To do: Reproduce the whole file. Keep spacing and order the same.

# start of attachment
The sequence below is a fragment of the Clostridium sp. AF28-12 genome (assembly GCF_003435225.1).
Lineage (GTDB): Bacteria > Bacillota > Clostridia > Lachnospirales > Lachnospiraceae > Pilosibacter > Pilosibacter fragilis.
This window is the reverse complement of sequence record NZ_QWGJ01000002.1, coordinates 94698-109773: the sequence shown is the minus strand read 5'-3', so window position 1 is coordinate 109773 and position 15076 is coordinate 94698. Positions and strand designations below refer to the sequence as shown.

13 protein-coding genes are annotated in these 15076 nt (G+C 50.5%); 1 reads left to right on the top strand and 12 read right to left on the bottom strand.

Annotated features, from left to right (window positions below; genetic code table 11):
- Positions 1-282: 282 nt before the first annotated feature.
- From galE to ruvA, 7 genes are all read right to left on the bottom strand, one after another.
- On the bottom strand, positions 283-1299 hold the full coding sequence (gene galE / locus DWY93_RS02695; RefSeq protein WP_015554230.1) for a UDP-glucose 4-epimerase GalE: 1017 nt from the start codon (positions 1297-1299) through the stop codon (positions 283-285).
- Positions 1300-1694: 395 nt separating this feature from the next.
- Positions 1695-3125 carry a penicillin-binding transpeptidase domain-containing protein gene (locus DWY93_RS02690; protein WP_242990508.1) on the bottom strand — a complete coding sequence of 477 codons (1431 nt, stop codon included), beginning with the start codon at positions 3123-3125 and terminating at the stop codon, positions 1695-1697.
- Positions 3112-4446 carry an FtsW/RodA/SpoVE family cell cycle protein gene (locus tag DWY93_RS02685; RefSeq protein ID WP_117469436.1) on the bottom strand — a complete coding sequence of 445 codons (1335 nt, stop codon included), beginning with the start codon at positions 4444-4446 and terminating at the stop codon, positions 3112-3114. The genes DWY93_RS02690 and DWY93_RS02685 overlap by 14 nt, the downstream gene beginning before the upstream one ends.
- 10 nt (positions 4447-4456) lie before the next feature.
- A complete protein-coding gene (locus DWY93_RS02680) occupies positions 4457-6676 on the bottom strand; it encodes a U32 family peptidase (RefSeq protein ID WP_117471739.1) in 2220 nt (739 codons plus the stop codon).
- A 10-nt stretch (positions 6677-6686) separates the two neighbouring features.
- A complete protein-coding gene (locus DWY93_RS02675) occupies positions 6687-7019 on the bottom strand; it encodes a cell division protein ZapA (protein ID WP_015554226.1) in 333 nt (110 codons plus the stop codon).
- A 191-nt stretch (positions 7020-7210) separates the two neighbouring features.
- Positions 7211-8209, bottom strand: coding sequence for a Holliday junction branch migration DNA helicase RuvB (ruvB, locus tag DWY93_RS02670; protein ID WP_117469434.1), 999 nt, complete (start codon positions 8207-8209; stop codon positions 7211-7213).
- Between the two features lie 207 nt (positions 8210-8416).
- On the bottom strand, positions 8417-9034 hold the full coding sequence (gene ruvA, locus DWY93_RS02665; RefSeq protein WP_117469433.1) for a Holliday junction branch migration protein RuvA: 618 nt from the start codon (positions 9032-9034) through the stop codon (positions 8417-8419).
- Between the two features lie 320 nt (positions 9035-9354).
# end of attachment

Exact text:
The sequence below is a fragment of the Clostridium sp. AF28-12 genome (assembly GCF_003435225.1).
Lineage (GTDB): Bacteria > Bacillota > Clostridia > Lachnospirales > Lachnospiraceae > Pilosibacter > Pilosibacter fragilis.
This window is the reverse complement of sequence record NZ_QWGJ01000002.1, coordinates 94698-109773: the sequence shown is the minus strand read 5'-3', so window position 1 is coordinate 109773 and position 15076 is coordinate 94698. Positions and strand designations below refer to the sequence as shown.

13 protein-coding genes are annotated in these 15076 nt (G+C 50.5%); 1 reads left to right on the top strand and 12 read right to left on the bottom strand.

Annotated features, from left to right (window positions below; genetic code table 11):
- Positions 1-282: 282 nt before the first annotated feature.
- From galE to ruvA, 7 genes are all read right to left on the bottom strand, one after another.
- On the bottom strand, positions 283-1299 hold the full coding sequence (gene galE / locus DWY93_RS02695; RefSeq protein WP_015554230.1) for a UDP-glucose 4-epimerase GalE: 1017 nt from the start codon (positions 1297-1299) through the stop codon (positions 283-285).
- Positions 1300-1694: 395 nt separating this feature from the next.
- Positions 1695-3125 carry a penicillin-binding transpeptidase domain-containing protein gene (locus DWY93_RS02690; protein WP_242990508.1) on the bottom strand — a complete coding sequence of 477 codons (1431 nt, stop codon included), beginning with the start codon at positions 3123-3125 and terminating at the stop codon, positions 1695-1697.
- Positions 3112-4446 carry an FtsW/RodA/SpoVE family cell cycle protein gene (locus tag DWY93_RS02685; RefSeq protein ID WP_117469436.1) on the bottom strand — a complete coding sequence of 445 codons (1335 nt, stop codon included), beginning with the start codon at positions 4444-4446 and terminating at the stop codon, positions 3112-3114. The genes DWY93_RS02690 and DWY93_RS02685 overlap by 14 nt, the downstream gene beginning before the upstream one ends.
- 10 nt (positions 4447-4456) lie before the next feature.
- A complete protein-coding gene (locus DWY93_RS02680) occupies positions 4457-6676 on the bottom strand; it encodes a U32 family peptidase (RefSeq protein ID WP_117471739.1) in 2220 nt (739 codons plus the stop codon).
- A 10-nt stretch (positions 6677-6686) separates the two neighbouring features.
- A complete protein-coding gene (locus DWY93_RS02675) occupies positions 6687-7019 on the bottom strand; it encodes a cell division protein ZapA (protein ID WP_015554226.1) in 333 nt (110 codons plus the stop codon).
- A 191-nt stretch (positions 7020-7210) separates the two neighbouring features.
- Positions 7211-8209, bottom strand: coding sequence for a Holliday junction branch migration DNA helicase RuvB (ruvB, locus tag DWY93_RS02670; protein ID WP_117469434.1), 999 nt, complete (start codon positions 8207-8209; stop codon positions 7211-7213).
- Between the two features lie 207 nt (positions 8210-8416).
- On the bottom strand, positions 8417-9034 hold the full coding sequence (gene ruvA, locus DWY93_RS02665; RefSeq protein WP_117469433.1) for a Holliday junction branch migration protein RuvA: 618 nt from the start codon (positions 9032-9034) through the stop codon (positions 8417-8419).
- Between the two features lie 320 nt (positions 9035-9354).